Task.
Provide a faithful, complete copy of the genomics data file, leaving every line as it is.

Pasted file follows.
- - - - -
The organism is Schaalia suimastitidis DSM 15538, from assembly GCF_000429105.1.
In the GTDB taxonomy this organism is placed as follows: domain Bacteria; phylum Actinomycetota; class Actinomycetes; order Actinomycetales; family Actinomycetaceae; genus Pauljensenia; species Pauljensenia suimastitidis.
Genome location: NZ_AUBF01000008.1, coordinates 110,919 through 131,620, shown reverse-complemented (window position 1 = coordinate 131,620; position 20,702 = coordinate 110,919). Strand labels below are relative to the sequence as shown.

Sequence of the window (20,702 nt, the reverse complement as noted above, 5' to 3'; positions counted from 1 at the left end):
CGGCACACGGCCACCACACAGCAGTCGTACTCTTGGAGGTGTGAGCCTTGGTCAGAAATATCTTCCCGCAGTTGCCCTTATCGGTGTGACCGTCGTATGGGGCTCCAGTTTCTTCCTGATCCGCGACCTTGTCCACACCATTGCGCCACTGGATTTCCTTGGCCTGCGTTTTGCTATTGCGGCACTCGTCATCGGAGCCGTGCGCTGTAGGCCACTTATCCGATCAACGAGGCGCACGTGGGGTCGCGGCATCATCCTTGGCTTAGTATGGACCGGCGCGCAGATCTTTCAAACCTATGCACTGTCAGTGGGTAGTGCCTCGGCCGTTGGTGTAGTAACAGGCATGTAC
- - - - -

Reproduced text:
The organism is Schaalia suimastitidis DSM 15538, from assembly GCF_000429105.1.
In the GTDB taxonomy this organism is placed as follows: domain Bacteria; phylum Actinomycetota; class Actinomycetes; order Actinomycetales; family Actinomycetaceae; genus Pauljensenia; species Pauljensenia suimastitidis.
Genome location: NZ_AUBF01000008.1, coordinates 110,919 through 131,620, shown reverse-complemented (window position 1 = coordinate 131,620; position 20,702 = coordinate 110,919). Strand labels below are relative to the sequence as shown.

Sequence of the window (20,702 nt, the reverse complement as noted above, 5' to 3'; positions counted from 1 at the left end):
CGGCACACGGCCACCACACAGCAGTCGTACTCTTGGAGGTGTGAGCCTTGGTCAGAAATATCTTCCCGCAGTTGCCCTTATCGGTGTGACCGTCGTATGGGGCTCCAGTTTCTTCCTGATCCGCGACCTTGTCCACACCATTGCGCCACTGGATTTCCTTGGCCTGCGTTTTGCTATTGCGGCACTCGTCATCGGAGCCGTGCGCTGTAGGCCACTTATCCGATCAACGAGGCGCACGTGGGGTCGCGGCATCATCCTTGGCTTAGTATGGACCGGCGCGCAGATCTTTCAAACCTATGCACTGTCAGTGGGTAGTGCCTCGGCCGTTGGTGTAGTAACAGGCATGTAC